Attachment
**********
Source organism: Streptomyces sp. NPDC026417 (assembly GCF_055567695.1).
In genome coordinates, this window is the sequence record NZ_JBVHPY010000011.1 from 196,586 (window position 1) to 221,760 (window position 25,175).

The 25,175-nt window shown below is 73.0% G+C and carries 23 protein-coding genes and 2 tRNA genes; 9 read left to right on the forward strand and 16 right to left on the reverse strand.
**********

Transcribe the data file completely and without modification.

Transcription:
Source organism: Streptomyces sp. NPDC026417 (assembly GCF_055567695.1).
In genome coordinates, this window is the sequence record NZ_JBVHPY010000011.1 from 196,586 (window position 1) to 221,760 (window position 25,175).

The 25,175-nt window shown below is 73.0% G+C and carries 23 protein-coding genes and 2 tRNA genes; 9 read left to right on the forward strand and 16 right to left on the reverse strand.